Simon’s character had an interesting mix of vulnerability and bravado. I loved the way the author contrasted Simon with the pirate Captain he played in the Faire. It allowed him to act on some of his fantasies through the Captain’s antics. This sped the plot along while also creating conflicting emotions that made this a lot more interesting than it might have been. Emily’s confusion at what were real feelings and what weren’t added tension as well as a little comic relief.
This novel also had a great supporting cast. Mitch the brawny, kilt wearing hunk, her friend Stacey who helped strap her into her bar wench costume, and her sister April who’s injuries gave Emily a sense of purpose. All of these characters helped add comic relief, but also depth to Emily’s character making her more 3-D and not so two dimensional.
I can’t really think of anything I disliked about this novel. Yes, there was a miscommunication that went on a little too long, but i understood how that helped establish why these two characters needed each other. Maybe it was my own memories of a Renaissance Faire that made me like this so much? Who knows! I just know that I read it at the right time, it hit my sweet spot, and I really enjoyed the journey. You can’t ask for more than that!
I received a copy of this ARC through NetGalley and the publisher for my honest review and it was honest.
Opinions from around the Blogosphere
“Overall this is one of my favorite romances of the summer! I absolutely plan to read everything that Jen Deluca writes in the future! If you’re looking for one final, swoon-worthy romance before the cool weather hits, definitely pick this one up!” Paperbacks and Planners
“Emily was adorable and totally relatable, her hesitation about the Faire at the start of the book rivaled my own, so I knew she was my kind of people. Simon may as well be called Swoonworthy Simon, my lord this man knows how to woo a lady. Throw in a supporting cast of characters that are just as lovable, sizzling chemistry between Em and Simon and an absolutely adorable and heartwarming story and I’m done” Novel Gossip
At the end of Ignite the Stars, our three heroes found their lives changed in ways that made them question all they’d known previously. Eclipse the Skies is the story of how Ia, Brinn, and Knives rediscover their reason to fight for their beliefs, even if it’s hard to see the path to enlightenment.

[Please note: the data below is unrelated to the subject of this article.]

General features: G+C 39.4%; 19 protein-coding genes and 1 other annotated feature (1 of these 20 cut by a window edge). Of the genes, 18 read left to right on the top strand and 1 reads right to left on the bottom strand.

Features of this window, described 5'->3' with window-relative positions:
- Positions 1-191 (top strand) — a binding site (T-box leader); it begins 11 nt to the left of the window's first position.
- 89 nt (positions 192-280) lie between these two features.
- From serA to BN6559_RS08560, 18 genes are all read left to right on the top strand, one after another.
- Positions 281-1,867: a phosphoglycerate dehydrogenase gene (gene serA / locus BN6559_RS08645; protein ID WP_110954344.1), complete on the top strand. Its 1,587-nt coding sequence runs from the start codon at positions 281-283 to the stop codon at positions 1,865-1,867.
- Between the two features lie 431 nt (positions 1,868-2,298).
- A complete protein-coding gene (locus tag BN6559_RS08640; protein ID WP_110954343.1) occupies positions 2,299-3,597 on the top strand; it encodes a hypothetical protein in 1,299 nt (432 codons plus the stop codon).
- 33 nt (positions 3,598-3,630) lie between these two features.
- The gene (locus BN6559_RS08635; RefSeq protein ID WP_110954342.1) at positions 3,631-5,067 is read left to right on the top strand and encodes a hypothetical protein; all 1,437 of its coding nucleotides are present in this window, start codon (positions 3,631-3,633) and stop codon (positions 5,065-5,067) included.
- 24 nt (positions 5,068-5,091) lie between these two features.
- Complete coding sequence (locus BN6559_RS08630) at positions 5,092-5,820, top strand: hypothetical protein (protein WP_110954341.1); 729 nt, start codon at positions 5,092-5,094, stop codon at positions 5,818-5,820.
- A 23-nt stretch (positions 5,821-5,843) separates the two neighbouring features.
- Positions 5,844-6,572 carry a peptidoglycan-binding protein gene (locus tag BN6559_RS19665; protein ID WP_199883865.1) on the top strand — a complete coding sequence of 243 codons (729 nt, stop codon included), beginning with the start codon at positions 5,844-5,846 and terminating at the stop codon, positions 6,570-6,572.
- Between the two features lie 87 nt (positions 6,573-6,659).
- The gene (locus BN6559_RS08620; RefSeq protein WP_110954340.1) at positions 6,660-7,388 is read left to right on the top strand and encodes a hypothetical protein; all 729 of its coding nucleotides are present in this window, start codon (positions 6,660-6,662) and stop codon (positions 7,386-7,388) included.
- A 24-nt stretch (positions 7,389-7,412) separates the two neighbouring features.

Ia, the Blood Wolf of the Skies, lives for the day when she and her brother will come face to face, knowing only one of them will be left alive. Brinn embraces her heritage just as the world wants to demolish that same heritage. Knives finds out his father is not the ogre he thought just as he is about to lose the chance to make amends. Needless to say, Eclipse the Skies definitely takes a turn to the dark side, as our characters fight to overcome adversity.
I will admit, I did miss the more swashbuckling adventure the first novel set into play. It was a little harder for me to lose myself in this world without the interaction between these characters. They were separated through most of the book and all three of their storylines were pretty gloomy. The story picked back up when they started interacting with each other again and that’s when my enjoyment of the book ratcheted up.
This was a good sequel to Ignite the Stars, but beware, the pace is a little slower and the plot a little gloomier. My favorite character, Brinn, really took a turn to the dark side and I’m still recovering from that momentary panic that she wouldn’t return to the light. If you’re a fan of young adult and would like to give this sci-fi series a try, please read the books in order as this novel is a continuation of the previous plot. ❤️❤️❤️❣️
I received a free copy of this book through NetGalley for my honest review and it was honest.
It has been awhile since I’ve read a novel by G.A. Aiken, but after my first few moments of WTF-ness I caught onto the rhythm of her magic and got swept along by the story.
As the Old King’s last breathe is uttered, his sons start slaughtering each other and every living relative in the hopes of being the last man standing and becoming the new Old King. A few of the brothers actually separate, hoping to gather enough soldiers to march and fight for the title when a prophesy that a queen will ascend the throne who is a farmer’s daughter waylays their plans. A race to find this girl, Beatrix, and either kill her or marry her to retain the title is foiled by the epic strength of her blacksmith sister Keeley.
Despite her almost god-like strength, Keeley is a simple woman. Family means everything to her and even though she’s thrilled at how this war is great for business, she doesn’t hesitate to fight for her families safety. Joined by the Amachai, a group of Centaur warriors, Keeley takes her sister Beatrix off to the Black Hills to be declared the girl who would be Queen, but in romantic fantasy nothing is ever as easy as it looks.
I loved Keeley’s heart, and her relationship to her sisters and family. They mean everything to her and she is an easy heroine to support and like. Even more I liked her mischievousness and humor. G.A. Aiken didn’t want a one dimensional heroine and her practical jokes and ready smile were her most likable characteristics. Caid, the Centaur romantic hero, was the perfect foil. Dark, brooding, and non-verbal, he couldn’t help but be taken with her and watching him slowly reveal more to his personality than the taciturn warrior was unexpected.
The Blacksmith Queen was an irreverent mix of fun swordsmanship (or hammer skills!), trash talking sisters, and a romantic adventure. Filled with Centaurs, dragons, trolls and elves, this novel has the beginnings of what could be an epic series. Be prepared to be surprised at the mix of modern slang with historic fantasy elements. At times it was a little confusing but if you throw all of your expectations out the window and enjoy each reveal you’ll have a blast reading this totally unique novel. ❤️❤️❤️❤️
I received a free copy of this ARC through NetGalley and the publisher for my honest review and it was honest!